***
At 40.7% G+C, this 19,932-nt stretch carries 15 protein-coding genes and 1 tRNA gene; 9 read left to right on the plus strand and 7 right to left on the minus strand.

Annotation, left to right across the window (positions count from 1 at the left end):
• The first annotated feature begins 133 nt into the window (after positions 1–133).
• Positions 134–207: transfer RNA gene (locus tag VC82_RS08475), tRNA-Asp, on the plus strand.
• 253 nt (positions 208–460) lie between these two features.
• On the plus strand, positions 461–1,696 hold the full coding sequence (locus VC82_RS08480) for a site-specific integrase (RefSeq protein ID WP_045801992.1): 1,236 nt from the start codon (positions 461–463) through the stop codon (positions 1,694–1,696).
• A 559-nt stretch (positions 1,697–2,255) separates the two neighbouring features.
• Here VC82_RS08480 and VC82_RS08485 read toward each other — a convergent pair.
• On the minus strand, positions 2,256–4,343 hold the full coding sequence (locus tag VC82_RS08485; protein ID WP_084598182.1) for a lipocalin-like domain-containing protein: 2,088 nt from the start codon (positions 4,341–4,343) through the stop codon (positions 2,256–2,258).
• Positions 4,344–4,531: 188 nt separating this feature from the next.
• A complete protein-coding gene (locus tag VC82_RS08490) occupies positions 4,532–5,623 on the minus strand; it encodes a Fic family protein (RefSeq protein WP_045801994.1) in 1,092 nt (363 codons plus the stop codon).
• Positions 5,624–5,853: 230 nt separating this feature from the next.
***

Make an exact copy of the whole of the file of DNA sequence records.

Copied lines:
At 40.7% G+C, this 19,932-nt stretch carries 15 protein-coding genes and 1 tRNA gene; 9 read left to right on the plus strand and 7 right to left on the minus strand.

Annotation, left to right across the window (positions count from 1 at the left end):
• The first annotated feature begins 133 nt into the window (after positions 1–133).
• Positions 134–207: transfer RNA gene (locus tag VC82_RS08475), tRNA-Asp, on the plus strand.
• 253 nt (positions 208–460) lie between these two features.
• On the plus strand, positions 461–1,696 hold the full coding sequence (locus VC82_RS08480) for a site-specific integrase (RefSeq protein ID WP_045801992.1): 1,236 nt from the start codon (positions 461–463) through the stop codon (positions 1,694–1,696).
• A 559-nt stretch (positions 1,697–2,255) separates the two neighbouring features.
• Here VC82_RS08480 and VC82_RS08485 read toward each other — a convergent pair.
• On the minus strand, positions 2,256–4,343 hold the full coding sequence (locus tag VC82_RS08485; protein ID WP_084598182.1) for a lipocalin-like domain-containing protein: 2,088 nt from the start codon (positions 4,341–4,343) through the stop codon (positions 2,256–2,258).
• Positions 4,344–4,531: 188 nt separating this feature from the next.
• A complete protein-coding gene (locus tag VC82_RS08490) occupies positions 4,532–5,623 on the minus strand; it encodes a Fic family protein (RefSeq protein WP_045801994.1) in 1,092 nt (363 codons plus the stop codon).
• Positions 5,624–5,853: 230 nt separating this feature from the next.